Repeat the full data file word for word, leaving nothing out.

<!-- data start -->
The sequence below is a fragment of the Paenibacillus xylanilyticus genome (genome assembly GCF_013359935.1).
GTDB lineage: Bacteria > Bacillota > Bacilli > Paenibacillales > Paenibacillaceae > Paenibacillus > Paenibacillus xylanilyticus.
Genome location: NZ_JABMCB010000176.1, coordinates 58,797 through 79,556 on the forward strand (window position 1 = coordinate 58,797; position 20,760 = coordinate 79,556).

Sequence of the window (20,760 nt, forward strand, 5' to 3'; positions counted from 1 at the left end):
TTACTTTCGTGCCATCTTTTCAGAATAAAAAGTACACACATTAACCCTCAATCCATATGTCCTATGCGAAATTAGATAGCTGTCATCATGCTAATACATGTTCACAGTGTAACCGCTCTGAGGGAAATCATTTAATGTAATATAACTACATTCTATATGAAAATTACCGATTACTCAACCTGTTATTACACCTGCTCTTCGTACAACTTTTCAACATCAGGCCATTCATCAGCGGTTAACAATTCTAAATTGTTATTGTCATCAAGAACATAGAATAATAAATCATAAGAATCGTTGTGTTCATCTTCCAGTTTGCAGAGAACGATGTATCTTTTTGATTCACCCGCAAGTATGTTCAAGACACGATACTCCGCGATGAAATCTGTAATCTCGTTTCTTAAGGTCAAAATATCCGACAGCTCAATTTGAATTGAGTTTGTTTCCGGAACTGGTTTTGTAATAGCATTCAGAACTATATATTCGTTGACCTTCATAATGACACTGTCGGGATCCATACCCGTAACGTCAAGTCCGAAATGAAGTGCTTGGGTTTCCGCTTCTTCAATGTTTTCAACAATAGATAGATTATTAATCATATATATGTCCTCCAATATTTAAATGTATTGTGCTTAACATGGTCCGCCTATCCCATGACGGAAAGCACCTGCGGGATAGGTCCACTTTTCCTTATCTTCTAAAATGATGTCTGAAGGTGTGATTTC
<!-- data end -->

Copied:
The sequence below is a fragment of the Paenibacillus xylanilyticus genome (genome assembly GCF_013359935.1).
GTDB lineage: Bacteria > Bacillota > Bacilli > Paenibacillales > Paenibacillaceae > Paenibacillus > Paenibacillus xylanilyticus.
Genome location: NZ_JABMCB010000176.1, coordinates 58,797 through 79,556 on the forward strand (window position 1 = coordinate 58,797; position 20,760 = coordinate 79,556).

Sequence of the window (20,760 nt, forward strand, 5' to 3'; positions counted from 1 at the left end):
TTACTTTCGTGCCATCTTTTCAGAATAAAAAGTACACACATTAACCCTCAATCCATATGTCCTATGCGAAATTAGATAGCTGTCATCATGCTAATACATGTTCACAGTGTAACCGCTCTGAGGGAAATCATTTAATGTAATATAACTACATTCTATATGAAAATTACCGATTACTCAACCTGTTATTACACCTGCTCTTCGTACAACTTTTCAACATCAGGCCATTCATCAGCGGTTAACAATTCTAAATTGTTATTGTCATCAAGAACATAGAATAATAAATCATAAGAATCGTTGTGTTCATCTTCCAGTTTGCAGAGAACGATGTATCTTTTTGATTCACCCGCAAGTATGTTCAAGACACGATACTCCGCGATGAAATCTGTAATCTCGTTTCTTAAGGTCAAAATATCCGACAGCTCAATTTGAATTGAGTTTGTTTCCGGAACTGGTTTTGTAATAGCATTCAGAACTATATATTCGTTGACCTTCATAATGACACTGTCGGGATCCATACCCGTAACGTCAAGTCCGAAATGAAGTGCTTGGGTTTCCGCTTCTTCAATGTTTTCAACAATAGATAGATTATTAATCATATATATGTCCTCCAATATTTAAATGTATTGTGCTTAACATGGTCCGCCTATCCCATGACGGAAAGCACCTGCGGGATAGGTCCACTTTTCCTTATCTTCTAAAATGATGTCTGAAGGTGTGATTTC